Highs and lows on the Kluane Plateau

We are back to semi-civilization after our second field data collection trip up into the alpine. This time the adventures and challenges were of an either furry, wet or buzzy nature.

Our latest epic jumping shot from the top of the Kluane Plateau.

Our first challenge appeared just as we were getting ready to head for bed on the first night. Haydn saw something blond and furry ambling around in the tundra a few hundred metres from our camp. It was what looked to be an adult male Grizzly bear that we called Jean-Pierre. We watched Jean-Pierre’s reactions to our presence and he seemed pretty relaxed, yet wary of us. With our food well cached far away and our tents close together, we felt it was safe to head to bed with our neighbour continuing his foraging into the night.

A grizzly bear from the 2014 field season that looks a lot like a smaller and more svelte version of Jean-Pierre.

Over the rest of the trip we went on to see at least four bears total and perhaps more. We saw another chocolate brown Grizzly on a couple of occasions that we named Jean-“Clawed” a mom and a cub (Francine and “Fur”-dinand). The Kluane Plateau is a very bear-y place, but the bears were very respectful of us as we were of them. And bears weren’t the only wildlife we saw: there was a bumbling porcupine, soaring ravens, wandering tattlers, the robin with a nest and three blue eggs next to our camp, and more – including mosquitoes…

The next challenge was the day of rain that slowed down our progress. We tried to sleep in until the rain stopped, but the rain kept raining. So we made our breakfast in the drizzle, which reminded us all of truly Scottish weather, and then headed out for some field data collection. After a couple of hours, the wet was starting to seep through our rain gear, down our necks and up our sleeves and we were starting to get pretty cold. So we returned to camp and to our tents. The boys played games of cards in very cramped conditions, and some of us read books if we had brought them along, whereas I just rested my eyes. I haven’t got that much sleep over a 24 hour period for years!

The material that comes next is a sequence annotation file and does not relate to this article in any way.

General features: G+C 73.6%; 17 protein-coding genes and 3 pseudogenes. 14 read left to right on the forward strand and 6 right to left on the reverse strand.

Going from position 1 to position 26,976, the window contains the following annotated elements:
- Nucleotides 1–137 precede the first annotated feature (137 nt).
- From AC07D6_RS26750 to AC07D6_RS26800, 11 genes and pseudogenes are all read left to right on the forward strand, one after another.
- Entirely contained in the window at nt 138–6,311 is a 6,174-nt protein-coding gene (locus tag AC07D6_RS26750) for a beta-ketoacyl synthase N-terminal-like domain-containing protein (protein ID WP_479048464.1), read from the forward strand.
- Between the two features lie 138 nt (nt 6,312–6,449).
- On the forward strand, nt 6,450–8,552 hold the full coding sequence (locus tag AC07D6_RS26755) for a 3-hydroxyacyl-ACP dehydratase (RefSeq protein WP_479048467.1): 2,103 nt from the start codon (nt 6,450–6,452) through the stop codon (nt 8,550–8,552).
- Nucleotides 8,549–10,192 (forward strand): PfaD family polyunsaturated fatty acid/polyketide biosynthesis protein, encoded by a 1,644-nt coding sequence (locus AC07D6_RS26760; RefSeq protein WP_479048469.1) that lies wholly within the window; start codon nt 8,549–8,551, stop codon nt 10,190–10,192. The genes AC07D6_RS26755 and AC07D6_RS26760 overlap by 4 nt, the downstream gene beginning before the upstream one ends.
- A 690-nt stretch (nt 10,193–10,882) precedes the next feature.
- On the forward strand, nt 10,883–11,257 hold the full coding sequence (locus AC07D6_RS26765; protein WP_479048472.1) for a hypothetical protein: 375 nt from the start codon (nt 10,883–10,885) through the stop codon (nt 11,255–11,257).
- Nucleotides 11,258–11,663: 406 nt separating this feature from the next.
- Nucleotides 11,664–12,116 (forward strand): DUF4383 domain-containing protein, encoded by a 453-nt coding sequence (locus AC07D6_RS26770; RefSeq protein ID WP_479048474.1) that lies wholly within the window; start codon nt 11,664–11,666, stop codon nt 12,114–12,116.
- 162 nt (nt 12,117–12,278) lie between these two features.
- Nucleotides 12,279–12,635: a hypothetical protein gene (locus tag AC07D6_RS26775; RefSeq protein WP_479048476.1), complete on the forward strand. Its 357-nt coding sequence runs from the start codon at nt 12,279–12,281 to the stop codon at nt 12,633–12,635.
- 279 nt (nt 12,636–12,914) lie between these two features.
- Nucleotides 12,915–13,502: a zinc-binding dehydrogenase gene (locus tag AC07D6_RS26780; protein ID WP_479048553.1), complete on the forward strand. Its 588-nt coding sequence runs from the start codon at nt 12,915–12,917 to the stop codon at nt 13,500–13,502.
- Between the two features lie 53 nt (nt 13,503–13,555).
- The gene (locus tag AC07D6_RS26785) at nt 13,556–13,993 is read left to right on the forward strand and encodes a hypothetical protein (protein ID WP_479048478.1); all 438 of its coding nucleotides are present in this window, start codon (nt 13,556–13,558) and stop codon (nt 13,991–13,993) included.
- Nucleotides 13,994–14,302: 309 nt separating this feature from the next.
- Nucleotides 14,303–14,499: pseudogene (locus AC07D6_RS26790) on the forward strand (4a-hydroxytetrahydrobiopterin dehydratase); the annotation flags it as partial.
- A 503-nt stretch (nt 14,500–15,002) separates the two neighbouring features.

The Sunset after the storm from our camp on the Plateau.

The final challenge of the Kluane Plateau was the bugs. Once the rain had cleared and the sun returned, the normally stiff alpine breeze was absent and this meant mosquitoes. For the following day, there was a persistent humming in our ears, flies in our food and itchy bits on any exposed skin – we are still itching away. One member of our team, Joe, has decided to be truly epic (or possibly foolish) and to go without bug spray. The rest of us were only too happy to spray on some temporary relief from the insistent clouds of biting insect at every opportunity. (Don’t tell the rest of the crew, but the number of bugs that we were experiencing up on the Plateau was nothing to what we could encounter when we get up to Herschel!).

Dinnertime at sunset (11:30pm at night) after the rainy day. Look how happy we look now that the rain is gone!

After four days of sample collecting and adventures in the alpine we made our way back down to “Base” (a.k.a. The Kluane Lake Research Station). But before leaving our temporary home on the Kluane Plateau we decided to summit the ridge as a group to take a last look at the panoramic views of snow-capped mountains and a glacial-fed lake (positively limnic!). As we reached the summit, we felt true “Tatenfreude”, the joy in anticipation of accomplishing something (or as Isla likes to think of it “Tartan-freude”, the joy that people from Scotland feel when they accomplish something).

By Isla

The exploding high five from Team Shrub at the top of the Kluane Plateau.

P.S. Our major scientific finding of the week is that willow (Salix pulchra and Salix richardsonii) seed germination rates can be very high when the catkins are freshly picked of the tundra shrubs. Check out these SUPER CUTE baby willows!

Baby willow seedlings only a few days old – how sweet! Sigh.